Up Close with Student Award Winners: Sept 2023
As we welcome the new academic year, we’d like to recognize the outstanding work of last Spring’s Lunsford Award winners, who will be honored at a ceremony in May 2024.
Usula Neuner - Lunsford Award Winner (Spring 2023)
Instructor: Ann Watters, "Psychology and Persuasion"
Project Title: "Body Worn Cameras: Are You Sure of What You See?"
We asked Ursula to tell us a little bit about herself and her exciting project. Here's what she told us: "I am majoring in Symbolic Systems and am very interested in applied ethics. I am a member of Stanford’s Ethics Bowl team, which is an extracurricular activity similar to debate where we have discussions about complex ethical dilemmas. I am originally from San Diego, CA. This summer, I am interning at the San Diego Public Defender’s Office which is what sparked my interest in body-worn camera footage and its use as evidence in the courtroom.
"My research on the reliability of body worn camera footage directly informs my summer internship, where one of my tasks is to review this type of footage and look for evidence that can be used in court. More generally, PWR2 allowed me to develop invaluable skills such as articulating my ideas and presenting compelling arguments which will help me in every future class I take and in the courtroom."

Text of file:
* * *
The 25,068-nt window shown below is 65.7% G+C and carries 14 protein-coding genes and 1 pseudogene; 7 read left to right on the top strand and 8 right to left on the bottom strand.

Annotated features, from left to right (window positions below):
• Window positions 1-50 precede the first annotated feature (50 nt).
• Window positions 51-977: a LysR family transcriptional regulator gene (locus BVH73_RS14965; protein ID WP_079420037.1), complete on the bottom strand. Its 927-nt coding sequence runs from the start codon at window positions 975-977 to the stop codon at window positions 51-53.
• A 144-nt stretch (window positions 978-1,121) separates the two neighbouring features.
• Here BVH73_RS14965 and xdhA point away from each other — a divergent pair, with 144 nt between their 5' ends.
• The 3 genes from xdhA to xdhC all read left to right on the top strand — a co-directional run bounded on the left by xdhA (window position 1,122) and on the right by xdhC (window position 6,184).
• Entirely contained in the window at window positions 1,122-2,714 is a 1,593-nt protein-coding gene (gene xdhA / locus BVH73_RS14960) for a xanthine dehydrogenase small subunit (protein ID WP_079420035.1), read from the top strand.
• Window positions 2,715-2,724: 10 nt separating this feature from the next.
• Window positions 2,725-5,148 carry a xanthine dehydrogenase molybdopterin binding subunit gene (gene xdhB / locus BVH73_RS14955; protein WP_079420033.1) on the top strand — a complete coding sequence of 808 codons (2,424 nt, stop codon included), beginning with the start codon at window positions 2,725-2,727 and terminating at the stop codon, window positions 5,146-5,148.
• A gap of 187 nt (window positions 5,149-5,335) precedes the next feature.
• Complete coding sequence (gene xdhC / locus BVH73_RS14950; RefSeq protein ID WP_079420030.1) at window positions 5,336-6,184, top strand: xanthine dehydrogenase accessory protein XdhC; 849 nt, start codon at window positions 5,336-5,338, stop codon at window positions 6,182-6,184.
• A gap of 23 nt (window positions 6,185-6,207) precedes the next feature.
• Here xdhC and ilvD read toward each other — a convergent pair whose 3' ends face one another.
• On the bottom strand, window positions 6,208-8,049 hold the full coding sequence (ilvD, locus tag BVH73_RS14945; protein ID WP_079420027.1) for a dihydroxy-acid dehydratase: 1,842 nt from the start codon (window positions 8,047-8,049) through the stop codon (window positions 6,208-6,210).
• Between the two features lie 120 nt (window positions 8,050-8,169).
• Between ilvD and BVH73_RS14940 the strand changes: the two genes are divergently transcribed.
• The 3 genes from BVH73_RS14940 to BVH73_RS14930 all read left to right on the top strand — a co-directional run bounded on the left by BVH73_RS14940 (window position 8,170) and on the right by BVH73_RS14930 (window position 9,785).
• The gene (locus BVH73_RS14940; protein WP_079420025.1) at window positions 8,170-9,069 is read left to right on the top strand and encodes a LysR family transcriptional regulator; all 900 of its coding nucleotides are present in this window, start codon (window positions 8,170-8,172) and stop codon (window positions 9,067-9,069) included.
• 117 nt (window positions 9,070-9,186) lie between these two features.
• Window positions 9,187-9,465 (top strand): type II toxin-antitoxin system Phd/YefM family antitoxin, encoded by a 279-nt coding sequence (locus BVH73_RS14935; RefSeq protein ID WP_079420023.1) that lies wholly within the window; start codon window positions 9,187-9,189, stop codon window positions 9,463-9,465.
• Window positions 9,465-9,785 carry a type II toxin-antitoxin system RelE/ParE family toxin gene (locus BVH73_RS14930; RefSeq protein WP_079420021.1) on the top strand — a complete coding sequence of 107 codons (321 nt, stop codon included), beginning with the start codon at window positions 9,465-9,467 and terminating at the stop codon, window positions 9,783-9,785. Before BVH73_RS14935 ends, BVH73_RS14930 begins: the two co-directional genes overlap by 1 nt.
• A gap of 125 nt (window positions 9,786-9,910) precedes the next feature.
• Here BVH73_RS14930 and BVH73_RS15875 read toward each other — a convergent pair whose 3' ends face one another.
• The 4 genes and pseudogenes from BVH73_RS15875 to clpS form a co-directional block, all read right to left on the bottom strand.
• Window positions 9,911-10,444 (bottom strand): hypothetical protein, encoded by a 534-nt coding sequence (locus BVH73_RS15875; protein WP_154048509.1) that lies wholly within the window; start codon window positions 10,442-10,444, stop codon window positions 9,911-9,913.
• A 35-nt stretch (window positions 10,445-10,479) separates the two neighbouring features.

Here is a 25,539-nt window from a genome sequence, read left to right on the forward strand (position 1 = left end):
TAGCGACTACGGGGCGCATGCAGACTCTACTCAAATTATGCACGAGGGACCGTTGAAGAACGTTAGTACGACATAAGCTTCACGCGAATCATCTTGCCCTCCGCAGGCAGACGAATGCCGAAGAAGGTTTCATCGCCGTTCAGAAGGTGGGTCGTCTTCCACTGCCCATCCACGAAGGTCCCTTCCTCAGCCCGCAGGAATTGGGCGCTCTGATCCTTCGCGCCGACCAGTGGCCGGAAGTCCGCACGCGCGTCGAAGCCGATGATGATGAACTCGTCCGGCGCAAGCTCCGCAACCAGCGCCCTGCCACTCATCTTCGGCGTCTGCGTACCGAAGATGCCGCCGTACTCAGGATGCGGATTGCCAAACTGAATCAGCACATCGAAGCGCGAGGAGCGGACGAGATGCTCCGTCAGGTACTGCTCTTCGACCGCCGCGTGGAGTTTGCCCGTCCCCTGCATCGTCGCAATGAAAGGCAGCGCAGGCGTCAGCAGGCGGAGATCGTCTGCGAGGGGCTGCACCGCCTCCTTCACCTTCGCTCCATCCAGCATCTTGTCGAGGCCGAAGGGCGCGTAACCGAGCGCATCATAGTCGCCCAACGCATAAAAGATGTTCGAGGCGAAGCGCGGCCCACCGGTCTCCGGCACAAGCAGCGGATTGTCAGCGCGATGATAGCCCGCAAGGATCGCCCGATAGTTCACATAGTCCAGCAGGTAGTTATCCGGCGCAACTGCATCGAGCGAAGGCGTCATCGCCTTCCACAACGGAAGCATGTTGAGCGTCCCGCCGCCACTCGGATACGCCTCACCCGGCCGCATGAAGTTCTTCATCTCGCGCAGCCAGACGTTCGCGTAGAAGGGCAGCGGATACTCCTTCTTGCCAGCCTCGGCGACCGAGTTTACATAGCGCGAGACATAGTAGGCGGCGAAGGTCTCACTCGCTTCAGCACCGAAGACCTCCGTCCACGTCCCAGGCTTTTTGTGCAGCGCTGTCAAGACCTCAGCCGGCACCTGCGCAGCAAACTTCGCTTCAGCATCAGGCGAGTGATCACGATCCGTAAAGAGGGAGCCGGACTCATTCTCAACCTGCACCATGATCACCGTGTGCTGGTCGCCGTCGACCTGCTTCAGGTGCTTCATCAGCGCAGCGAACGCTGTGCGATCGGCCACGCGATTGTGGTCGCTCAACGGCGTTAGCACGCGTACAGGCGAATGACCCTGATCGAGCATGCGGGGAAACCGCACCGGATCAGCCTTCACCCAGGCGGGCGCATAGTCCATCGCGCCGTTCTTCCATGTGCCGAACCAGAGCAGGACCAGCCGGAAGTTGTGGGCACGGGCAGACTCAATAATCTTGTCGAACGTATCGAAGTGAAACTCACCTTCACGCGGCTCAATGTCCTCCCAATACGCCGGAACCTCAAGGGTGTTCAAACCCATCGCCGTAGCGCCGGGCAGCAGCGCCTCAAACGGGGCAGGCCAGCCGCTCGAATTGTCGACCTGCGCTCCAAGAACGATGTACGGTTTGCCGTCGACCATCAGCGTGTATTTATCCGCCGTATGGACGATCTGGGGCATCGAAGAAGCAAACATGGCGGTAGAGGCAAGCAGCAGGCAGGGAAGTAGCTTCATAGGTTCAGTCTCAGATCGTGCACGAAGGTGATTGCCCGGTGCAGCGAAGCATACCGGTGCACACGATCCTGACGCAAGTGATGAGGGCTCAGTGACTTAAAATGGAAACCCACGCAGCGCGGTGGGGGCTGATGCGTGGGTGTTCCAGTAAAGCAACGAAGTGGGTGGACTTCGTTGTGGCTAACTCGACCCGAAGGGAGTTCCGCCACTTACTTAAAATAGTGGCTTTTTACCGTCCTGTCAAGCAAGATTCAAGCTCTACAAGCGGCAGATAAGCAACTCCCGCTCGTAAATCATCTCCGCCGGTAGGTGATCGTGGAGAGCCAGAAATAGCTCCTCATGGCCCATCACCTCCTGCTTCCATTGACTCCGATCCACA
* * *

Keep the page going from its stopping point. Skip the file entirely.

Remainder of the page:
Aya Hilal - Lunsford Award Winner (Spring 2023)
Instructor: Lindsey Felt, "The Rhetoric of Nonverbal Communication"
Project Title: "Rejections of Defect Narratives: Stuttering Artists and a Radical Search for Joy"
Aya is a Human Biology major and a Creative Writing minor from Tinley Park, Illinois. She’s very interested in social determinants of health, especially through the lens of identity in global and colonial/neocolonial contexts. She’s also passionate about disability studies and justice, hoping to further interrogate normative understandings of communication, movement, and “good health” that may stem from ableism. She’s currently the Muslim Mental Health Initiative coordinator at the Markaz resource center.
Regarding her work in PWR 2, Aya writes, "In PWR 2, I had the opportunity to take another one of Dr. Lindsey Felt’s amazing classes. I chose to pursue a project that was both an interrogation of ableism and an appreciation of the joy stuttering artists seem to spin out of thin air. I found it deeply meaningful particularly because I am a stutterer; as a result, I got the chance to observe my own ideas about my speech disability develop in real time as I gathered evidence to share with my community in the class, developing the insight to emerge out the other side with completely flipped personal and academic views and presentation skills I’ll continue to apply."